Editorial: Hip-hop’s presence in Pulitzer Prize long overdue



Kendrick Lamar on stage at the Coachella Valley Music and Arts Festival April 23, 2017. Lamar won the 2018 Pulitzer Prize in Music for his album “DAMN.” (Brian van der Brug/Los Angeles Times/TNS)

When perusing a list of past Pulitzer Prize for Music award winners and their compositions, it’s not hard to spot Kendrick Lamar’s presence.

His 2017 album, “DAMN.,” dropped onto the list with a thud, breaking up the delicate musical embroidery and lace of symphonies, concertos and operas. For the first time since the award’s inception in 1943, a rapper took home the coveted Pulitzer Prize for Music at Monday night’s ceremony.

Not only is Lamar the first rapper to win the award, he is the first nonclassical or non-jazz musician. “DAMN.” tells a complex, self-reflective story of Lamar’s experiences growing up in America as a black man. But as well-done as the album is, “DAMN.” isn’t the first of its kind, nor is it Lamar’s first prizeworthy album. The Pulitzer jury indeed took a huge step in inclusion at Monday night’s ceremony, but awarding hip-hop artists for their artistic work is a practice that’s long overdue.

Classical music has traditionally claimed the coveted award year after year, successfully cocooning the award in an exclusive group of academic, “proper” musicians. The Pulitzer jury only expanded to its first jazz award-winner in 1997 with Wynton Marsalis’ “Blood on the Fields.” Not even Duke Ellington could grasp the prize when he was a finalist in 1965, though he was awarded the prize posthumously in 1999.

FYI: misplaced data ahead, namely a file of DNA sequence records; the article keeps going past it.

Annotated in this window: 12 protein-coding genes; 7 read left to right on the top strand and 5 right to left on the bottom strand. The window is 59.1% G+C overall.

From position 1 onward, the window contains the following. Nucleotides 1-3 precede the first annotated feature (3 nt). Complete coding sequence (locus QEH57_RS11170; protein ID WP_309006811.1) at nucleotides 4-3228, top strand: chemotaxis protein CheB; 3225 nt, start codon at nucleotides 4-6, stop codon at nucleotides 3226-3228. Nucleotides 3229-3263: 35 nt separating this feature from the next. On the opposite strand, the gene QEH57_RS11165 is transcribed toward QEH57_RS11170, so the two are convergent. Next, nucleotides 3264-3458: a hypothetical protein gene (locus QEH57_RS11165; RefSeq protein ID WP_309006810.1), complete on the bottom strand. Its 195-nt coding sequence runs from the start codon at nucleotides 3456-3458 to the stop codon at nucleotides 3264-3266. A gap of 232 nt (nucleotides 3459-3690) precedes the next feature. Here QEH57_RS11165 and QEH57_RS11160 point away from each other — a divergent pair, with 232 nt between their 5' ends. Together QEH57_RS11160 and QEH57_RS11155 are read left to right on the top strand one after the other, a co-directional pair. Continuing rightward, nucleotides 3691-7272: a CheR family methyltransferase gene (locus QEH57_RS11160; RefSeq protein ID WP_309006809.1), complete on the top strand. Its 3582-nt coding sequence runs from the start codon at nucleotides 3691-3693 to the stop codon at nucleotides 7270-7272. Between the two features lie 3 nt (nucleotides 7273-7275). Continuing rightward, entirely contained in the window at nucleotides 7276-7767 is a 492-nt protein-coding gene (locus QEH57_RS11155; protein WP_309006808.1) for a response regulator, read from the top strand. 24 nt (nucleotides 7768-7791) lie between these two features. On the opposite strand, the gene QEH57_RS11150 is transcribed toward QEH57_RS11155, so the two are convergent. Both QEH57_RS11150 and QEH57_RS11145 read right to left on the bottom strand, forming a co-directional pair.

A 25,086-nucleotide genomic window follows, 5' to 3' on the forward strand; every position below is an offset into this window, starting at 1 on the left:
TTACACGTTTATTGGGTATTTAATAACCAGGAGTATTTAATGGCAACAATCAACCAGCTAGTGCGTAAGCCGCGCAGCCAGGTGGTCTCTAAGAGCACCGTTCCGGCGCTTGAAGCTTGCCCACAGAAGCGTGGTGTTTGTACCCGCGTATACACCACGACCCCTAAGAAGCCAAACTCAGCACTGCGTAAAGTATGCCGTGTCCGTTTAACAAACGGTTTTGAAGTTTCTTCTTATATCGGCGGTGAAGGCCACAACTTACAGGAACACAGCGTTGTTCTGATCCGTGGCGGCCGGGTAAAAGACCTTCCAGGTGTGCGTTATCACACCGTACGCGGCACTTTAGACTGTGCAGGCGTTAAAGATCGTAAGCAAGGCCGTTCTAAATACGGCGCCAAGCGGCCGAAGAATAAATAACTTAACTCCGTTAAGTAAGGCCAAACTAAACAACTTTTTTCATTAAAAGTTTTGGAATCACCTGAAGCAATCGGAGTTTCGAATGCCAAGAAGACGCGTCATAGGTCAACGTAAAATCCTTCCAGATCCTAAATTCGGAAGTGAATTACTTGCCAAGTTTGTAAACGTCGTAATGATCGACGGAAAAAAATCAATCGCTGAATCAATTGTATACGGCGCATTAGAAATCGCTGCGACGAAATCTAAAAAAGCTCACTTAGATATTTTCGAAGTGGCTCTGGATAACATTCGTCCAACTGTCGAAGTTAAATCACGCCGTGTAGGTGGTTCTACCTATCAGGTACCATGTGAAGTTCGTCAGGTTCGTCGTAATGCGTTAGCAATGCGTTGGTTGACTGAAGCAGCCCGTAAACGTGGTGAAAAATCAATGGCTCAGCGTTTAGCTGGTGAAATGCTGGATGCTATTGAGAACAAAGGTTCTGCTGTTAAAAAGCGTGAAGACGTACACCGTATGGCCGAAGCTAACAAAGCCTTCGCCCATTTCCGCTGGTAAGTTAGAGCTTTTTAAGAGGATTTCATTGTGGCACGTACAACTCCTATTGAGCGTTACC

Lamar’s spot on a list of Pulitzer prizewinners not only extends inclusivity to the hip-hop genre, but to the racial realm as well. The first African-American prizewinner only came in 1996, with George Walker and his musical composition “Lilacs.”

Jon Pareles, The New York Times’ chief pop music critic, said similar rap artists like Public Enemy should have been lauded for their work in the genre long ago. Pareles even retrospectively nominated Public Enemy’s 1988 album “It Takes a Nation of Millions to Hold Us Back” for a Pulitzer Prize for Music.

“[It’s] an experimental sonic bombshell, a verbal torrent, a mind expander,” Pareles said.

Though Pulitzer music jurors came to a unanimous agreement to award Lamar the prize, the decision came with significant backlash from those in the field.

“There is also wariness, which I join, about an opening of the prize — not to hip-hop, per se, but to music that has achieved blockbuster commercial success,” The New York Times classical music editor Zachary Woolfe said. “This is now officially one fewer guaranteed platform — which, yes, should be open to many genres — for noncommercial work.”

Woolfe, though reluctantly, said it himself — the Pulitzer platform should be open to many genres. Pareles called out criticisms of Lamar’s award for being reluctant to change, and it should have happened long before now.

Even classical musicians, like Ted Hearne, whose piece “Sound from the Bench” was a finalist for the Pulitzer Prize for Music, gave Lamar his full support.

“[He’s] one of the greatest living American composers, for sure,” Hearne said.

No matter how long overdue hip-hop inclusion is, the Pulitzer jury should be commended for its decision — especially in favor of an album with the musical and lyrical integrity of its award predecessors.


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